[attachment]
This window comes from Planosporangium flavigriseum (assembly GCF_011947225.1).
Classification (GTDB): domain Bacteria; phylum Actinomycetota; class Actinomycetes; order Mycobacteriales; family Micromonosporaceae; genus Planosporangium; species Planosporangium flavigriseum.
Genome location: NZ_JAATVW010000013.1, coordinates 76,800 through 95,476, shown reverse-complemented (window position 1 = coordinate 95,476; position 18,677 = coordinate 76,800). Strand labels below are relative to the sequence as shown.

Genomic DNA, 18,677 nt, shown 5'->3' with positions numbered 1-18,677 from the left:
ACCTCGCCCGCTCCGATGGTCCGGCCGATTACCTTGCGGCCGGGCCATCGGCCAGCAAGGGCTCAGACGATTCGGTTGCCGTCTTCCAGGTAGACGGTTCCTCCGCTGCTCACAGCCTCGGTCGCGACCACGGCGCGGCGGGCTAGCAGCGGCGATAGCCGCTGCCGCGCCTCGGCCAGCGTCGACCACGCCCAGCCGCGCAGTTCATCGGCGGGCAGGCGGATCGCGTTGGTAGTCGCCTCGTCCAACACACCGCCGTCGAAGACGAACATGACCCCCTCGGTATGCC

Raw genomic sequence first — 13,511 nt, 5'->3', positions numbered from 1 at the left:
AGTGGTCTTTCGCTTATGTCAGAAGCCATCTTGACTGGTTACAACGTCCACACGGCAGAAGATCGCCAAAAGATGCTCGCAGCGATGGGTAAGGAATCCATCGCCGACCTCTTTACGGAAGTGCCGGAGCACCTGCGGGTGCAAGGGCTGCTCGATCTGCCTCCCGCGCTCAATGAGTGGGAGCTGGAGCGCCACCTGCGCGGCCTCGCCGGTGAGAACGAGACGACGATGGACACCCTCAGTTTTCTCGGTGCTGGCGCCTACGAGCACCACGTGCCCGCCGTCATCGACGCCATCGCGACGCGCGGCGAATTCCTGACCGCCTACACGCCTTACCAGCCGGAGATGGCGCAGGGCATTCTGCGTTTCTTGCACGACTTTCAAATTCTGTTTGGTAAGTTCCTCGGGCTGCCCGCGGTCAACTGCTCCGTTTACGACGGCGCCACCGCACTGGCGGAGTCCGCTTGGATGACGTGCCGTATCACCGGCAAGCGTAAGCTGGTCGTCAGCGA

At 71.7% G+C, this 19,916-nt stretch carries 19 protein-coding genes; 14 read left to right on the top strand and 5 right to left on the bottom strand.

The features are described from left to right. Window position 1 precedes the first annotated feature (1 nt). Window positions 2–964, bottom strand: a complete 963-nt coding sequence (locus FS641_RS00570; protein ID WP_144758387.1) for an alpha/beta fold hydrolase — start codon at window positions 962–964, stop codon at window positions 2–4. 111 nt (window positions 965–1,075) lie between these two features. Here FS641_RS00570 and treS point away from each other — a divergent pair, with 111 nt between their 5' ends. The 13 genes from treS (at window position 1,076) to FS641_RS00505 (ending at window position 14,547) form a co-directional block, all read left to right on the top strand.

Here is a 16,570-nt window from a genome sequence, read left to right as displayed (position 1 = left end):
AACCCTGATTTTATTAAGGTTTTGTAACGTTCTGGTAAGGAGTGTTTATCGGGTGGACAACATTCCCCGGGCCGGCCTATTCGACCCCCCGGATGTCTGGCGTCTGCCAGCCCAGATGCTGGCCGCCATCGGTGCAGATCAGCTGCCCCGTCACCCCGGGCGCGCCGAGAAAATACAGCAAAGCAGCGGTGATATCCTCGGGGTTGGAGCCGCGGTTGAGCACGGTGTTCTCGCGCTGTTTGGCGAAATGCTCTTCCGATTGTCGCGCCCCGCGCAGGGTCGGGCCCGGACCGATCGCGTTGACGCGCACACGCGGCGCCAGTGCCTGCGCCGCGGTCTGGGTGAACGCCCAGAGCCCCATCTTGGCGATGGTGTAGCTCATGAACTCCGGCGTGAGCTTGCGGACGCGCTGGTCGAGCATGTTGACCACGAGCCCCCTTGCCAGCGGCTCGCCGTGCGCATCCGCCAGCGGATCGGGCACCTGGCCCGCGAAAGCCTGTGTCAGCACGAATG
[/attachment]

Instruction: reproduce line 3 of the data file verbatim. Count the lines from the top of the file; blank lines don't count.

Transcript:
Genome location: NZ_JAATVW010000013.1, coordinates 76,800 through 95,476, shown reverse-complemented (window position 1 = coordinate 95,476; position 18,677 = coordinate 76,800). Strand labels below are relative to the sequence as shown.